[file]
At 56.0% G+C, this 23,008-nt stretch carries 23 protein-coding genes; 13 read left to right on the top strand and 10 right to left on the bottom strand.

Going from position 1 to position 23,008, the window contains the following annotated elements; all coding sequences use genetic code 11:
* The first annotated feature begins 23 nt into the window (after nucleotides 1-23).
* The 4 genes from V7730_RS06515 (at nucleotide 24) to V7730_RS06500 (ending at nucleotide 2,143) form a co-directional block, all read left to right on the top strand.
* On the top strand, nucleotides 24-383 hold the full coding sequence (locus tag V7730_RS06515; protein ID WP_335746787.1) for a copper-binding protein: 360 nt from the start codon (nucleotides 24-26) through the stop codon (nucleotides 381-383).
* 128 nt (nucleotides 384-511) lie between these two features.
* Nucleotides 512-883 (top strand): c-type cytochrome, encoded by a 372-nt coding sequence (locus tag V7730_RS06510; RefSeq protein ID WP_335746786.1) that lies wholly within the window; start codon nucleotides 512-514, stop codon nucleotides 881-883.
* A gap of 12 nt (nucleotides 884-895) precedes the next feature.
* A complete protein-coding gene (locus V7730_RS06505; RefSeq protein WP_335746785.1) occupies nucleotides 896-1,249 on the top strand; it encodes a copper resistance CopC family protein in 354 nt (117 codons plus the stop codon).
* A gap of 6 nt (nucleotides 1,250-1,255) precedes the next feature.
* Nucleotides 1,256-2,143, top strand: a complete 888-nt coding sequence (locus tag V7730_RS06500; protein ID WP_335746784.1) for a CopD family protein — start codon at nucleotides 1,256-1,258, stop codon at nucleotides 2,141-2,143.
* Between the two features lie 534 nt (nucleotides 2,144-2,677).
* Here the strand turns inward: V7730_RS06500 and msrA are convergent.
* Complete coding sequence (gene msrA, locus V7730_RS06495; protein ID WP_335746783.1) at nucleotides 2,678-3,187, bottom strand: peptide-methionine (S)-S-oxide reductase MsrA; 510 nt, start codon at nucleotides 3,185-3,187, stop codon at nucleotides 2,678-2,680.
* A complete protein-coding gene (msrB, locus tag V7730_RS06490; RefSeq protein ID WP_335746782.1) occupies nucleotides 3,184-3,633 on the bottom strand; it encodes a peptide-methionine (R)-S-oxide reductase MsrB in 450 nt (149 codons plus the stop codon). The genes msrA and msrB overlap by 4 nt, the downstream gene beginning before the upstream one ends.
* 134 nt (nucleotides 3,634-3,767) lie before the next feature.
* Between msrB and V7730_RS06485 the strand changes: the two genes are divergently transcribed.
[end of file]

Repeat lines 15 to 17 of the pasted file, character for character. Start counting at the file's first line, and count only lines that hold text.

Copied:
* A complete protein-coding gene (msrB, locus tag V7730_RS06490; RefSeq protein ID WP_335746782.1) occupies nucleotides 3,184-3,633 on the bottom strand; it encodes a peptide-methionine (R)-S-oxide reductase MsrB in 450 nt (149 codons plus the stop codon). The genes msrA and msrB overlap by 4 nt, the downstream gene beginning before the upstream one ends.
* 134 nt (nucleotides 3,634-3,767) lie before the next feature.
* Between msrB and V7730_RS06485 the strand changes: the two genes are divergently transcribed.